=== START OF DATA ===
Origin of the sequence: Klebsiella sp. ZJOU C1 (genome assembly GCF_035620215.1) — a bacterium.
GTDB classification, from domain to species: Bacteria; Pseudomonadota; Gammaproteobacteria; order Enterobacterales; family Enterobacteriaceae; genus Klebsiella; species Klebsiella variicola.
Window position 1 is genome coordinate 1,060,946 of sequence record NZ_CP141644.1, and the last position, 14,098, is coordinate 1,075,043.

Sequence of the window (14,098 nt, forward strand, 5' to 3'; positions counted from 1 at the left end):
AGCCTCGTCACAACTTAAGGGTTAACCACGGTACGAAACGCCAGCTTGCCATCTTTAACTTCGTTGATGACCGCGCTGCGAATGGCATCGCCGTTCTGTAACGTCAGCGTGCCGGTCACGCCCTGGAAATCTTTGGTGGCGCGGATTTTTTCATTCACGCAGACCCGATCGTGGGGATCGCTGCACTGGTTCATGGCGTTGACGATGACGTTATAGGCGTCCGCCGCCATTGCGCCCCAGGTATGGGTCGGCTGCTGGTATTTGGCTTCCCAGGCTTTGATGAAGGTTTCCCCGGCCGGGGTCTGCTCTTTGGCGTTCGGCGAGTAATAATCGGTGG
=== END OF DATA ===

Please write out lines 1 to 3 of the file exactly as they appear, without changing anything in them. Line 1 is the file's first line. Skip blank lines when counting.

Origin of the sequence: Klebsiella sp. ZJOU C1 (genome assembly GCF_035620215.1) — a bacterium.
GTDB classification, from domain to species: Bacteria; Pseudomonadota; Gammaproteobacteria; order Enterobacterales; family Enterobacteriaceae; genus Klebsiella; species Klebsiella variicola.
Window position 1 is genome coordinate 1,060,946 of sequence record NZ_CP141644.1, and the last position, 14,098, is coordinate 1,075,043.